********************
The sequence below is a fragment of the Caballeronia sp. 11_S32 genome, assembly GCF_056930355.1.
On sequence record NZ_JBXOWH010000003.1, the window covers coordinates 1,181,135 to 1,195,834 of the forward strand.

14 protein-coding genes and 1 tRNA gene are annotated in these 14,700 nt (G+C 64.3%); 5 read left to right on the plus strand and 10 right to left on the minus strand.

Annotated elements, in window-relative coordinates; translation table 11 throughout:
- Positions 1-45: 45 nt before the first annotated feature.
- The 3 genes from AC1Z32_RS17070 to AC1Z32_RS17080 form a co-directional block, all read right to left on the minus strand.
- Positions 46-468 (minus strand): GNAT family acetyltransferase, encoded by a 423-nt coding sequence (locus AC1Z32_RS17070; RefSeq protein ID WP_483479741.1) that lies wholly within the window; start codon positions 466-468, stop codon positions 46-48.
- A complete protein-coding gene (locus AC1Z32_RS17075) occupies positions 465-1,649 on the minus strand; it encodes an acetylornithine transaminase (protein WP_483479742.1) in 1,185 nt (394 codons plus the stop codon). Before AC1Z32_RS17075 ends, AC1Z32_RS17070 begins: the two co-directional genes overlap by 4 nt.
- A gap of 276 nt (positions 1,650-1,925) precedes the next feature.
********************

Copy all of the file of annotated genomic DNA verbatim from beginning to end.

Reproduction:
The sequence below is a fragment of the Caballeronia sp. 11_S32 genome, assembly GCF_056930355.1.
On sequence record NZ_JBXOWH010000003.1, the window covers coordinates 1,181,135 to 1,195,834 of the forward strand.

14 protein-coding genes and 1 tRNA gene are annotated in these 14,700 nt (G+C 64.3%); 5 read left to right on the plus strand and 10 right to left on the minus strand.

Annotated elements, in window-relative coordinates; translation table 11 throughout:
- Positions 1-45: 45 nt before the first annotated feature.
- The 3 genes from AC1Z32_RS17070 to AC1Z32_RS17080 form a co-directional block, all read right to left on the minus strand.
- Positions 46-468 (minus strand): GNAT family acetyltransferase, encoded by a 423-nt coding sequence (locus AC1Z32_RS17070; RefSeq protein ID WP_483479741.1) that lies wholly within the window; start codon positions 466-468, stop codon positions 46-48.
- A complete protein-coding gene (locus AC1Z32_RS17075) occupies positions 465-1,649 on the minus strand; it encodes an acetylornithine transaminase (protein WP_483479742.1) in 1,185 nt (394 codons plus the stop codon). Before AC1Z32_RS17075 ends, AC1Z32_RS17070 begins: the two co-directional genes overlap by 4 nt.
- A gap of 276 nt (positions 1,650-1,925) precedes the next feature.